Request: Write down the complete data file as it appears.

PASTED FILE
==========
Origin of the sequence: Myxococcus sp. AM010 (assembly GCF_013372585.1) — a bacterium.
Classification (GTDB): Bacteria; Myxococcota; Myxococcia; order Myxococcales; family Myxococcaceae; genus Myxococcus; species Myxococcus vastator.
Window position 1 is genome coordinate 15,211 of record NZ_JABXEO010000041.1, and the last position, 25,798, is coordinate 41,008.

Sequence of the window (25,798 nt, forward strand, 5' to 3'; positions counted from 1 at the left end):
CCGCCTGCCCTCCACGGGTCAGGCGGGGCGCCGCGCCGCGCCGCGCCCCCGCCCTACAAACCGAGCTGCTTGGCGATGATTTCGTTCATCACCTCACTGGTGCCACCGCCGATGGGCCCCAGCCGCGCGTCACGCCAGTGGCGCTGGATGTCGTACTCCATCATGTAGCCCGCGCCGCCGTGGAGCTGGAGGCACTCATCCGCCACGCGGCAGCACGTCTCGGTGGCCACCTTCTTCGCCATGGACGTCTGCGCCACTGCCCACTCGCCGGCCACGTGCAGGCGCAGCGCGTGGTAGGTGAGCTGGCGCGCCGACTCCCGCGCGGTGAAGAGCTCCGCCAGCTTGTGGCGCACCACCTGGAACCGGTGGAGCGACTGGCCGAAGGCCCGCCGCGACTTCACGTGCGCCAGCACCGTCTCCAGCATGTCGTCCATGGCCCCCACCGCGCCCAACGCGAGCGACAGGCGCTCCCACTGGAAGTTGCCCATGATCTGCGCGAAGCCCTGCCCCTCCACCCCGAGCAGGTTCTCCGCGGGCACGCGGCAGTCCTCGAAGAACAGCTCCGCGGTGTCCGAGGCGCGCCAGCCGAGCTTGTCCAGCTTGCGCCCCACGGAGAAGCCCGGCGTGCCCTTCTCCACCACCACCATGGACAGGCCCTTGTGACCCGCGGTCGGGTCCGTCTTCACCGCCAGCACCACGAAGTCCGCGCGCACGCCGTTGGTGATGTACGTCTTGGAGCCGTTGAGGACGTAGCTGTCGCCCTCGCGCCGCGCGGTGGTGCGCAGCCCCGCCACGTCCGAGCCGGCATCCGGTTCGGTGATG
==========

Origin of the sequence: Myxococcus sp. AM010 (assembly GCF_013372585.1) — a bacterium.
Classification (GTDB): Bacteria; Myxococcota; Myxococcia; order Myxococcales; family Myxococcaceae; genus Myxococcus; species Myxococcus vastator.
Window position 1 is genome coordinate 15,211 of record NZ_JABXEO010000041.1, and the last position, 25,798, is coordinate 41,008.

Sequence of the window (25,798 nt, forward strand, 5' to 3'; positions counted from 1 at the left end):
CCGCCTGCCCTCCACGGGTCAGGCGGGGCGCCGCGCCGCGCCGCGCCCCCGCCCTACAAACCGAGCTGCTTGGCGATGATTTCGTTCATCACCTCACTGGTGCCACCGCCGATGGGCCCCAGCCGCGCGTCACGCCAGTGGCGCTGGATGTCGTACTCCATCATGTAGCCCGCGCCGCCGTGGAGCTGGAGGCACTCATCCGCCACGCGGCAGCACGTCTCGGTGGCCACCTTCTTCGCCATGGACGTCTGCGCCACTGCCCACTCGCCGGCCACGTGCAGGCGCAGCGCGTGGTAGGTGAGCTGGCGCGCCGACTCCCGCGCGGTGAAGAGCTCCGCCAGCTTGTGGCGCACCACCTGGAACCGGTGGAGCGACTGGCCGAAGGCCCGCCGCGACTTCACGTGCGCCAGCACCGTCTCCAGCATGTCGTCCATGGCCCCCACCGCGCCCAACGCGAGCGACAGGCGCTCCCACTGGAAGTTGCCCATGATCTGCGCGAAGCCCTGCCCCTCCACCCCGAGCAGGTTCTCCGCGGGCACGCGGCAGTCCTCGAAGAACAGCTCCGCGGTGTCCGAGGCGCGCCAGCCGAGCTTGTCCAGCTTGCGCCCCACGGAGAAGCCCGGCGTGCCCTTCTCCACCACCACCATGGACAGGCCCTTGTGACCCGCGGTCGGGTCCGTCTTCACCGCCAGCACCACGAAGTCCGCGCGCACGCCGTTGGTGATGTACGTCTTGGAGCCGTTGAGGACGTAGCTGTCGCCCTCGCGCCGCGCGGTGGTGCGCAGCCCCGCCACGTCCGAGCCGGCATCCGGTTCGGTGATG